7 Jan 2021
The transition period has ended and new rules are here. Act now to keep your business moving.
The transition period has ended and the UK has left the EU customs union and single market and now enjoys a zero tariffs, zero quotas relationship with the EU as an independent trading nation.
Following the signing of the UK – EU Free Trade Agreement, there are new rules for businesses which came into force on 1 January 2021 which require immediate action. Your business needs to act now to comply with these new rules. If you do not take action, there is a risk your business operations will be interrupted.
These documents cover actions that businesses must take to ensure they are compliant with the new rules which have come into force. Part A provides an overview of key actions for businesses as well as supporting guidance, helpline numbers and FAQs. Part B lists the top five actions for businesses in each of the following sectors: Aerospace, automotive, chemicals, construction, consumer goods, electronics and machinery, life sciences, metals and materials, professional business services and retail.
You should visit gov.uk/transition where you can use the checker tool to quickly identify the actions that your business needs to take. The checker tool will ask you questions about your business and provide all the information you need to be aware of such as new rules on:
· Importing and Exporting · Moving goods to and from Northern Ireland including Trader Support Service · Travelling abroad for work · Hiring staff from the EU
You can help prepare your businesses for the new rules by using a number of support mechanisms provided by the Government:
● Sign up to receive updates on the specific actions you need to take once you’ve used the checker tool at gov.uk/transition
● Sign up to receive the regular Business Readiness Transition Bulletin – an email newsletter providing information on major announcements and recently published guidance
● BEIS Webinars across a range of topics will be available on gov.uk in January 2021. They will provide specific advice on how businesses can ensure they comply with the new rules.
We understand that this is a challenging time and encourage you to take action to avoid interruption to your business operations
Some Frequently Asked Questions:
What is an EORI number, and why do I need one?
You must have an Economic Operators Registration and Identification (EORI) number that starts with GB if you wish to move goods between Great Britain or the Isle of Man, and other countries. Without it you will not be able to complete your customs declarations and you may experience increased costs and delays.
You will also need a separate EORI number that starts with XI if you:
- move goods between Northern Ireland and non-EU countries (including Great Britain)
- make a declaration in Northern Ireland
- get a customs decision in Northern Ireland.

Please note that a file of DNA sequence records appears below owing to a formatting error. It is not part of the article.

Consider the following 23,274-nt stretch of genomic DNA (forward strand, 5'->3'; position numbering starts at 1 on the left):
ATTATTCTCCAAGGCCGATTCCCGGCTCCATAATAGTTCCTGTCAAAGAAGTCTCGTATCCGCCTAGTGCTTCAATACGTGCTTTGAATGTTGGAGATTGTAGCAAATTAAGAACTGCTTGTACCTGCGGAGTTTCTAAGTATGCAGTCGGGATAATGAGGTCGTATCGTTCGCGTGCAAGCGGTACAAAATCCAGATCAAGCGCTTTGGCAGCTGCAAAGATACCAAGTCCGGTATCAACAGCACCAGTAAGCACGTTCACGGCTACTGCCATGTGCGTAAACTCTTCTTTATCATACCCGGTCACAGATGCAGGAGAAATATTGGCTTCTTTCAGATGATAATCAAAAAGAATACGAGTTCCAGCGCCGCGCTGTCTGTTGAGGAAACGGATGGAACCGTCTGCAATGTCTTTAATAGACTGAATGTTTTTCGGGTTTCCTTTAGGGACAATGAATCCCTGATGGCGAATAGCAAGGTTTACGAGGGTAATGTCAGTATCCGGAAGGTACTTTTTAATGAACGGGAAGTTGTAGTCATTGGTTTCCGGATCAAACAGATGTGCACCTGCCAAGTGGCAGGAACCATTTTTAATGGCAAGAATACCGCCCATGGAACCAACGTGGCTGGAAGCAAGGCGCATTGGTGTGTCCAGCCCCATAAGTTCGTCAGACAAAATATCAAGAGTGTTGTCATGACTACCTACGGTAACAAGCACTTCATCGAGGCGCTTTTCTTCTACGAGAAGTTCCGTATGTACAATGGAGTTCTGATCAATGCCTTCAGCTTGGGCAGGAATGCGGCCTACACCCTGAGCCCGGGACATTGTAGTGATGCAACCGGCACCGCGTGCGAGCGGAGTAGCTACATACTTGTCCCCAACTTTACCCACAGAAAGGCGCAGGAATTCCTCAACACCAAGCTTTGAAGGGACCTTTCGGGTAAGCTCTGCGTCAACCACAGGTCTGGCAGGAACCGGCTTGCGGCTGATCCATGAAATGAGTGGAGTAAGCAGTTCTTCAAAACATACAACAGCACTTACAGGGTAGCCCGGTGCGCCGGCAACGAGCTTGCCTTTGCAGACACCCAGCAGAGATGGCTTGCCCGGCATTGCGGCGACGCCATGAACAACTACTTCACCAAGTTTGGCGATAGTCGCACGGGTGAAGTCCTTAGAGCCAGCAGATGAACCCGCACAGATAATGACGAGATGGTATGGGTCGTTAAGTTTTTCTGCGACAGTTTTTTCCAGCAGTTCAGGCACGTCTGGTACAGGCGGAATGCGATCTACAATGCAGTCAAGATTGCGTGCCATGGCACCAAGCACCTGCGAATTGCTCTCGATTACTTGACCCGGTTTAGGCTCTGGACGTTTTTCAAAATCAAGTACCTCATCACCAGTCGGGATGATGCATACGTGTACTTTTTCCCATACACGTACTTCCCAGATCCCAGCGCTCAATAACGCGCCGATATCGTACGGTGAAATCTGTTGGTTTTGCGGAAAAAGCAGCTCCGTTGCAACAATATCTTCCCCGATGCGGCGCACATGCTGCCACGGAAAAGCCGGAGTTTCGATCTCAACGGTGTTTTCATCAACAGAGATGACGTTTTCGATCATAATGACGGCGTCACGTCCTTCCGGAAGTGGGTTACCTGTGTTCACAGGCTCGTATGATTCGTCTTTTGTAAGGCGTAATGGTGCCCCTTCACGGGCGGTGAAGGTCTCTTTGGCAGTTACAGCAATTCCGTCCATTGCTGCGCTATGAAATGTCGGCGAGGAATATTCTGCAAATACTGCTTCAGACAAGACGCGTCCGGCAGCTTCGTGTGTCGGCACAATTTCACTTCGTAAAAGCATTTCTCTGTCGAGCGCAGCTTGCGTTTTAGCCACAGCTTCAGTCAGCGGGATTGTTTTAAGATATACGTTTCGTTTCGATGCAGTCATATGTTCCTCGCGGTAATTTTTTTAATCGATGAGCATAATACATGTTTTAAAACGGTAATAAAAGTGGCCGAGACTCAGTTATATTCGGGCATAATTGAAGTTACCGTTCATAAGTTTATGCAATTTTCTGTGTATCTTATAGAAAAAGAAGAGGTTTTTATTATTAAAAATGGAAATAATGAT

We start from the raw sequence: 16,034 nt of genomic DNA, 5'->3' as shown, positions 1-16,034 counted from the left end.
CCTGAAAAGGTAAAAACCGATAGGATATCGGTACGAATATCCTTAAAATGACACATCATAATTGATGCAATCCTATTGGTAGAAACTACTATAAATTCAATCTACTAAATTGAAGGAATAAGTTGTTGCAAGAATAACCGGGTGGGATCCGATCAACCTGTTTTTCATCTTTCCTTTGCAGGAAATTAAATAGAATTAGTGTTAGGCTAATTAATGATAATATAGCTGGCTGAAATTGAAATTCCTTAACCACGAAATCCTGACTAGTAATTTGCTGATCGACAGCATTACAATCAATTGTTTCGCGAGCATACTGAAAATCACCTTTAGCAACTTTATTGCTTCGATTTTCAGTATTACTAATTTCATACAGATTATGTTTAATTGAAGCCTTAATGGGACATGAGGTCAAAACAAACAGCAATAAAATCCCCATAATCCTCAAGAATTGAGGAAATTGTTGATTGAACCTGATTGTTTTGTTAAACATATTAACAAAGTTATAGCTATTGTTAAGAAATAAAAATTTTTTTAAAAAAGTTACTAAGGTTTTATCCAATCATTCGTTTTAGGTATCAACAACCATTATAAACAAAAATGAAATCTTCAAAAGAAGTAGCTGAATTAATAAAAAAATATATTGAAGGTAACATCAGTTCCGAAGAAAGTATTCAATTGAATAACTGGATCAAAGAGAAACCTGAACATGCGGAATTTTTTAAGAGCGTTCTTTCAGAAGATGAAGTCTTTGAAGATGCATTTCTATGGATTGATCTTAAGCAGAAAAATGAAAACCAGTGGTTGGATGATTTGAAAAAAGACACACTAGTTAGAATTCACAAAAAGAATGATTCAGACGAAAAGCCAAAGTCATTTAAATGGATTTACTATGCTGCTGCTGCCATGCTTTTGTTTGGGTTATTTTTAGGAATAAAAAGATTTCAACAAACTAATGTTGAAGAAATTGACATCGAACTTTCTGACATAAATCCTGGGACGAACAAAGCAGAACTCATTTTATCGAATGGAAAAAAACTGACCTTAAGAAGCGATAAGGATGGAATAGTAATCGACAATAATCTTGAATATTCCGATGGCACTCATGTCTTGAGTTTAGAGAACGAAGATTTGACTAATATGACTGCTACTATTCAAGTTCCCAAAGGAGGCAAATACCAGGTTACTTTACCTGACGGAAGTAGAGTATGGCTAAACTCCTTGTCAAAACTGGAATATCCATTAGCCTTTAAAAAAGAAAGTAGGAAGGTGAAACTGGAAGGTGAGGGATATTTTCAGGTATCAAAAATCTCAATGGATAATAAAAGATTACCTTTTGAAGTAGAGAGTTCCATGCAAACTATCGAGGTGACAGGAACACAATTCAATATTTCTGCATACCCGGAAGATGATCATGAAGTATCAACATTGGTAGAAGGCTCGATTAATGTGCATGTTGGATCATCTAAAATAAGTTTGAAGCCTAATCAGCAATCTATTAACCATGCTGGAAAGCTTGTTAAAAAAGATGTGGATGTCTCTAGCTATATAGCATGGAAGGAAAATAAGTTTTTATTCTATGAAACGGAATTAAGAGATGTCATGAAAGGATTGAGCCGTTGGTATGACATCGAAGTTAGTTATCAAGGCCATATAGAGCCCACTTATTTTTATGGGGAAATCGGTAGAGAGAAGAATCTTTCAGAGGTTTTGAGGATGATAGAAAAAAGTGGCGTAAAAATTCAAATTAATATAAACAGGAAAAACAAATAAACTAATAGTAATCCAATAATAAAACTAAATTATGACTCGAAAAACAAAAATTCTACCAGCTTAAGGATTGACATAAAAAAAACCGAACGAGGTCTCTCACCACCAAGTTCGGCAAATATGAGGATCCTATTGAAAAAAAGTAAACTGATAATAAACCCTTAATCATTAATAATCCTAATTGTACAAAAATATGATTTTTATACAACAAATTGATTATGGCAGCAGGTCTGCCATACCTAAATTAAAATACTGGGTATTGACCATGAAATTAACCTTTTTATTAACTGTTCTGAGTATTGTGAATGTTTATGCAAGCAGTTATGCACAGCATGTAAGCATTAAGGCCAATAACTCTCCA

To get an EORI number that starts with XI, you must already have an EORI number that starts with GB.
An EORI number consists of two parts, the country code followed by a unique code or number. If you already have an EORI number and it does not start with GB you will need to apply for a new one.
If you don’t have an EORI number that starts with GB or XI for Northern Ireland, you can register for free on GOV.UK. It takes 5 to 10 minutes to apply and you will normally receive it in under a week.
How do I classify my goods, and how do I prove their origin?
We recommend that you hire a customs intermediary to help you ensure your goods are classified correctly. This is because if you do not classify your goods correctly or if you do not accurately record the origin of the goods in your customs declaration, you may be charged the wrong amount of tax or duty.
However, if you choose not to hire an intermediary, you will need to do this yourself. To help you make your decision, read the guidance on GOV.UK.
I’ve heard that I can delay my customs declarations, how do I do that?
If you import goods from the EU into Great Britain that are not on the controlled goods list, and they are moving from EU free circulation to GB free circulation, you may be able to delay import declarations for up to 175 days after import.
You can do this by making a record of the imported goods in your commercial records at the time of import and you don’t need to get authorisation in advance. You will need to send HMRC full information about your goods in a supplementary declaration within 175 days of your goods arriving in Great Britain. You must get authorisation from HMRC before you submit supplementary declarations and we recommend that you apply for this as soon as possible. You can find more information about delaying import declarations on GOV.UK.
If you decide to get someone else to deal with your customs declarations for you, they’ll be able to do this for you using their own authorisation.
You must still apply and be authorised for a duty deferment account to pay any duties owed on goods by monthly direct debit, even if your goods do not attract customs or excise duty. You need to have set this up before you complete your supplementary declaration. Even if you choose to use a customs intermediary, they may ask you to get your own duty deferment account.
We hope that you’ve found these answers to our most frequent enquiries from businesses useful. If you need more support, act now and:
- attend one of our live webinars or watch one of our short films about importing and exporting
- use the transition checker on GOV.UK to understand HMRC processes for importing, exporting or customs relief and keep your business moving
- call the Customs & International Trade Helpline and speak to an advisor on 0300 322 9434
- register for the free Trader Support Service if you’re moving goods between Great Britain and Northern Ireland.